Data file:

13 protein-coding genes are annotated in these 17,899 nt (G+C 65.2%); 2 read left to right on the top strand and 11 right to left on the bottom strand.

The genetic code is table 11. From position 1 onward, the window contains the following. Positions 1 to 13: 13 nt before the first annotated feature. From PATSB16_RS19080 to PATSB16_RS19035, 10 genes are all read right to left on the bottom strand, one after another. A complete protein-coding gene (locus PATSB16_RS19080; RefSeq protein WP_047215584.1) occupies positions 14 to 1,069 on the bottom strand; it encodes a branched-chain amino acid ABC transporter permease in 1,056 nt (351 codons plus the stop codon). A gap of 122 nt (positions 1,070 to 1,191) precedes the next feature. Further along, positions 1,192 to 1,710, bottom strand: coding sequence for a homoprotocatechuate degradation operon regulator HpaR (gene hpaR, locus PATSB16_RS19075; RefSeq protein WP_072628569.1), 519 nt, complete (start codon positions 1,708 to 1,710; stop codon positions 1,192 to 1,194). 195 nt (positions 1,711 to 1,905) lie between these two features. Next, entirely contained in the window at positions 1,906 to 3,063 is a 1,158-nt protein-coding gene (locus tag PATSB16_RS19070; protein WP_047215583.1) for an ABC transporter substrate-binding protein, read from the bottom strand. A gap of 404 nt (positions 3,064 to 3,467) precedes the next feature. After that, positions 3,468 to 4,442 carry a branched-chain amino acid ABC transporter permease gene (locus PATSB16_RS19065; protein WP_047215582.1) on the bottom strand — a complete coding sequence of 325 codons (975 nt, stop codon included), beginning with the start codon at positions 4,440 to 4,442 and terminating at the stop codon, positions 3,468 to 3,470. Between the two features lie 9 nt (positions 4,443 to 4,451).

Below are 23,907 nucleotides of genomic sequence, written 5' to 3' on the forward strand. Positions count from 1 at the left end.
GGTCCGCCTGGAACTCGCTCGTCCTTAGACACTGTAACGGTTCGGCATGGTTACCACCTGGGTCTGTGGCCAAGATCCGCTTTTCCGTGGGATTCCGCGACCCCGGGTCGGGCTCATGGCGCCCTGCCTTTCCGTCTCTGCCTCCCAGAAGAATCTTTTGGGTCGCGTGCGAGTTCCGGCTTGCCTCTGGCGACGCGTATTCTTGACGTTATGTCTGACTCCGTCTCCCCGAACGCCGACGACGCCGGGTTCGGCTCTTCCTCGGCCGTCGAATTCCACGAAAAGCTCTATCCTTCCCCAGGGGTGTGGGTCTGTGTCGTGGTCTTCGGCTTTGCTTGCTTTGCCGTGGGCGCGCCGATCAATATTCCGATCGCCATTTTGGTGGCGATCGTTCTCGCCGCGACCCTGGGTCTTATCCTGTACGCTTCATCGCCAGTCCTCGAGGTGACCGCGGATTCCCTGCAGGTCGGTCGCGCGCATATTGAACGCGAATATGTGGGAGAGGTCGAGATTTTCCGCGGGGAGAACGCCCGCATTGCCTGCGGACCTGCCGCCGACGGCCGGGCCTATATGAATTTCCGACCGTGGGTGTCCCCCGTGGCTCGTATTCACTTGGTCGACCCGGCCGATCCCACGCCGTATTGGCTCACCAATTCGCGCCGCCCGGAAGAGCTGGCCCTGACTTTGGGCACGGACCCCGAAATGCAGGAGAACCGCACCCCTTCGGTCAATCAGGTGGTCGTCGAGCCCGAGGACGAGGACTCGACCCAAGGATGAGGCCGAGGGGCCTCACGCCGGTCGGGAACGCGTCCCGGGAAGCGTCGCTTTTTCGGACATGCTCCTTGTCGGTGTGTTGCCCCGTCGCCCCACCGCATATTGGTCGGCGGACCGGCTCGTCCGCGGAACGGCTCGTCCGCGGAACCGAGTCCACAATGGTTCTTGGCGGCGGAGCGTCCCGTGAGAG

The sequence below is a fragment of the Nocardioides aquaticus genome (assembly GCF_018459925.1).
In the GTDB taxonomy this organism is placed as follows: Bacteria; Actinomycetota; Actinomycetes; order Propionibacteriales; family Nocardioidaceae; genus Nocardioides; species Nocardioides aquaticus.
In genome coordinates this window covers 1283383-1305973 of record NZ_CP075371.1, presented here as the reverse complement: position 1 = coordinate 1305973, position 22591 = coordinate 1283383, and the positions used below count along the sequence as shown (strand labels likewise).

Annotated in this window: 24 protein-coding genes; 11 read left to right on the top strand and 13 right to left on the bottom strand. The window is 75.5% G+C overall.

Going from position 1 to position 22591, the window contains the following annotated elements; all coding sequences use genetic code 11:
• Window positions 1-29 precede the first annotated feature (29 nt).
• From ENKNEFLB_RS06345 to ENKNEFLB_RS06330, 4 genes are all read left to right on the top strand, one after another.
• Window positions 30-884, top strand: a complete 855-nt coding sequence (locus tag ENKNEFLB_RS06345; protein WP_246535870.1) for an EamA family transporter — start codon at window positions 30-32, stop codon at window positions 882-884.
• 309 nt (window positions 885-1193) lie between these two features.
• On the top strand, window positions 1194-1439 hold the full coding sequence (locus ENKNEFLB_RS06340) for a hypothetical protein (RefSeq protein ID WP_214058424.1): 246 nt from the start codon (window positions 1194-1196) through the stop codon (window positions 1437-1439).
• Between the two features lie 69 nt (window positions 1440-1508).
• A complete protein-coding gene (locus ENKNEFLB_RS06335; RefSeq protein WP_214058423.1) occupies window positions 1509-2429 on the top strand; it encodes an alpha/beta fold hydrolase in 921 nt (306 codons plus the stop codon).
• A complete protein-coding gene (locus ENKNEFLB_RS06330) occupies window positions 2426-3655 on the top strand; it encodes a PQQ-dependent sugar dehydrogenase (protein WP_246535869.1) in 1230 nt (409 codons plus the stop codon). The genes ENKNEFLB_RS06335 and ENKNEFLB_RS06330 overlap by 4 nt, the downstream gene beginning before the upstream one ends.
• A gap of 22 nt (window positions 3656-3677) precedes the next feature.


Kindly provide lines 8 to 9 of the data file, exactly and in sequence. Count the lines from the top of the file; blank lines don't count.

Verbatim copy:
Annotated in this window: 24 protein-coding genes; 11 read left to right on the top strand and 13 right to left on the bottom strand. The window is 75.5% G+C overall.

Going from position 1 to position 22591, the window contains the following annotated elements; all coding sequences use genetic code 11: